5. “The only thing we have to fear is fear itself.” — Franklin D. Roosevelt
Franklin D. Roosevelt took office in 1933 when the Great Depression was arguably at its worst. In the months between his election and inauguration, unemployment had exploded and anxieties were high. Franklin tried to soothe matters during a solemn inaugural address, saying, “This Nation will endure as it has endured, will revive and will prosper. So, first of all, let me assert my firm belief that the only thing we have to fear is fear itself.” Within hours, his administration would shut down the country’s banking system in the hopes of resetting it — the move is regarded as having helped to set the nation’s banking system right after years of losses.
6. “Every gun that is made, every warship launched, every rocket fired signifies, in the final sense, a theft from those who hunger and are not fed, those who are cold and are not clothed.” — Dwight D. Eisenhower
It was March 1953, and Josef Stalin had just died. Seeing an opportunity to end Cold War hostilities, President Eisenhower wanted to give a speech that would do more than just indict the Soviet regime — he wanted to call an end to the growing arms race. Eisenhower, formerly a five-star general and Supreme Commander of NATO, sincerely believed that war-fighting nations were bound to be derelict of their duties at home and needed to shift priorities. He presented the speech, called “The Chance for Peace,” to the American Society of Newspaper Editors. He considered these words so important, they'd later be engraved over his tomb.
7. “Ask not what your country can do for you, but what you can do for your country.” — John F. Kennedy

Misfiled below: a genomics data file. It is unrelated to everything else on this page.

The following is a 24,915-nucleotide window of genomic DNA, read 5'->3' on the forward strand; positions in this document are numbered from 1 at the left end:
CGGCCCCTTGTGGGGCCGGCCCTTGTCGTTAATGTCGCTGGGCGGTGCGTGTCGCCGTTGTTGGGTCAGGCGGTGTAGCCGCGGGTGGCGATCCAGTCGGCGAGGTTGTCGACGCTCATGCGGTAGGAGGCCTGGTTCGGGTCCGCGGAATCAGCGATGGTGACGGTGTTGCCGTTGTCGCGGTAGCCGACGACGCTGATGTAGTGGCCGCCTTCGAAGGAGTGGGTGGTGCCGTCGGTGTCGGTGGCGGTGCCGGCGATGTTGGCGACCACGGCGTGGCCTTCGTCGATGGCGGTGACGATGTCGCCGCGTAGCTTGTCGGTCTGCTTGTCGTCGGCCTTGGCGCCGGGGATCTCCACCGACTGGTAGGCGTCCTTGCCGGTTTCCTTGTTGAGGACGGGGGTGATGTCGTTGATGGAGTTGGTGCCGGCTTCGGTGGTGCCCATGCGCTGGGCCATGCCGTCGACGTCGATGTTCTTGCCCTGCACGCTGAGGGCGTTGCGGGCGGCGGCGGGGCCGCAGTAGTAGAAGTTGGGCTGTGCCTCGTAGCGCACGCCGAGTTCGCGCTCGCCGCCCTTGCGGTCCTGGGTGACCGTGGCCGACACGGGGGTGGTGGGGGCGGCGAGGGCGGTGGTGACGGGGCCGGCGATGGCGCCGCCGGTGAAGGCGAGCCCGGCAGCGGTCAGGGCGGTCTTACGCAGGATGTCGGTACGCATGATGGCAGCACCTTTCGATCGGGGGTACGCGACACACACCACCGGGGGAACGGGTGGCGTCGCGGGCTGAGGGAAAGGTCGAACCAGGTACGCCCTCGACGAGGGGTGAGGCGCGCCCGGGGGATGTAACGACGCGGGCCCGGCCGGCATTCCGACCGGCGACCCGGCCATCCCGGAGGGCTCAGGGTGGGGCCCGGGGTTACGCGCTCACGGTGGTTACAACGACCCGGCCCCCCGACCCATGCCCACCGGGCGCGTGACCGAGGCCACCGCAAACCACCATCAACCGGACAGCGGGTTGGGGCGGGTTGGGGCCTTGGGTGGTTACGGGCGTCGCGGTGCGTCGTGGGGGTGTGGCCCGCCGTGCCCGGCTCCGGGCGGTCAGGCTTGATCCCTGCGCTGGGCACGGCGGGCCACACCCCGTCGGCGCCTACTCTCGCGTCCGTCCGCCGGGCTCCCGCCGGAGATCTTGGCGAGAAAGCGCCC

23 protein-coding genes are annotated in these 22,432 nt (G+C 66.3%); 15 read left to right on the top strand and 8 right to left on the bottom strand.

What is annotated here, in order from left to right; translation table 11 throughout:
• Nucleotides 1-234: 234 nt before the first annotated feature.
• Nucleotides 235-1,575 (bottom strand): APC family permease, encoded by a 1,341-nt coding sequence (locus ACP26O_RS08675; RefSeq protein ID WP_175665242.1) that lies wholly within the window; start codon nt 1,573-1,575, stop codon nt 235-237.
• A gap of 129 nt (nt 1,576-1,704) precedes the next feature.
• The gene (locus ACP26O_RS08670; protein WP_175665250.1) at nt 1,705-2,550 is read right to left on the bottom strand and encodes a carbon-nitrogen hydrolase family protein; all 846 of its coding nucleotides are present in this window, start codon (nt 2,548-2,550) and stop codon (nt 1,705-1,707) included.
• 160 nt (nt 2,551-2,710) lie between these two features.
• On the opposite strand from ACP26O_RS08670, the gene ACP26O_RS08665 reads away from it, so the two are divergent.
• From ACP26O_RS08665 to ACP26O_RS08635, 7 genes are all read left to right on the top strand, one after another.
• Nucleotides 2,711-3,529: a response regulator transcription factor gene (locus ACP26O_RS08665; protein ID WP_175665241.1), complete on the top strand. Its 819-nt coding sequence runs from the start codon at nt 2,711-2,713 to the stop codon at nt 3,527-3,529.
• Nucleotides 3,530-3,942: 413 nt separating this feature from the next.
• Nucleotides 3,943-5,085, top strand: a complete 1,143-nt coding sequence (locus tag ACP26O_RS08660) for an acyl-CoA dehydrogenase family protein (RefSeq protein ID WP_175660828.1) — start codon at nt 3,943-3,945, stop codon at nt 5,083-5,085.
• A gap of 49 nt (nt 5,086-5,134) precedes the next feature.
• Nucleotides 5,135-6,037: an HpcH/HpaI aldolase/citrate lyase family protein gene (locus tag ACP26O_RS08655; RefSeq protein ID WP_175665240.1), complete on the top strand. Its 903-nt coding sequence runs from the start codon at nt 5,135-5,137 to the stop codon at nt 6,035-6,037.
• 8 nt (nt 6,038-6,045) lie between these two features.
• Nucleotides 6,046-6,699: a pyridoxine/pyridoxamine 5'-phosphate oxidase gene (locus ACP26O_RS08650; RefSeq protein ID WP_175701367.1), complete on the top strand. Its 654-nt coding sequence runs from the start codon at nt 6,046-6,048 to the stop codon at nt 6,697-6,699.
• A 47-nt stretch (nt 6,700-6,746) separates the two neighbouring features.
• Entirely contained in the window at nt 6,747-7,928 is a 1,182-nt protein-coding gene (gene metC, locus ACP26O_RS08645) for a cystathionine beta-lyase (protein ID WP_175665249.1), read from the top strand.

This brilliant chiasmus appeared during Kennedy’s inaugural address on a cold January day in 1961. At the time, the Cold War was still roaring and many Americans were worried. Kennedy decided to transform his speech into a challenge, a plea for Americans to honor a duty to help the greater good. Kennedy’s speechwriting team employed material from an abundance of sources, with his most famous line echoing the words of President Warren G. Harding, who once said, “We must have a citizenship less concerned about what the government can do for it and more anxious about what it can do for the nation.” (But Harding didn’t originate it, either. Variations existed as early as 1884.)
8. “We did get something — a gift — a gift after the election. A man down in Texas heard Pat on the radio mention the fact that our two youngsters would like to have a dog.” — Richard Nixon
These might not be the most famous words uttered by President Richard Nixon — that title probably belongs to “I am not a crook” — but they’re arguably the most consequential. In 1952, Nixon was running for vice president when allegations appeared that he had improperly taken $18,000 from a secret campaign fund. To counter the charges, Nixon gave America’s first nationally televised address, openly discussing his family’s financial history before an audience of 60 million people. But what resonated most with viewers was Nixon’s story about a supporter who mailed his family a dog named Checkers. The so-called “Checkers Speech” would not only save Nixon’s career, it also demonstrated to politicians how, in the words of Nixon’s speechwriter, “television was a way to do an end-run around the press.” Politics hasn’t been the same since.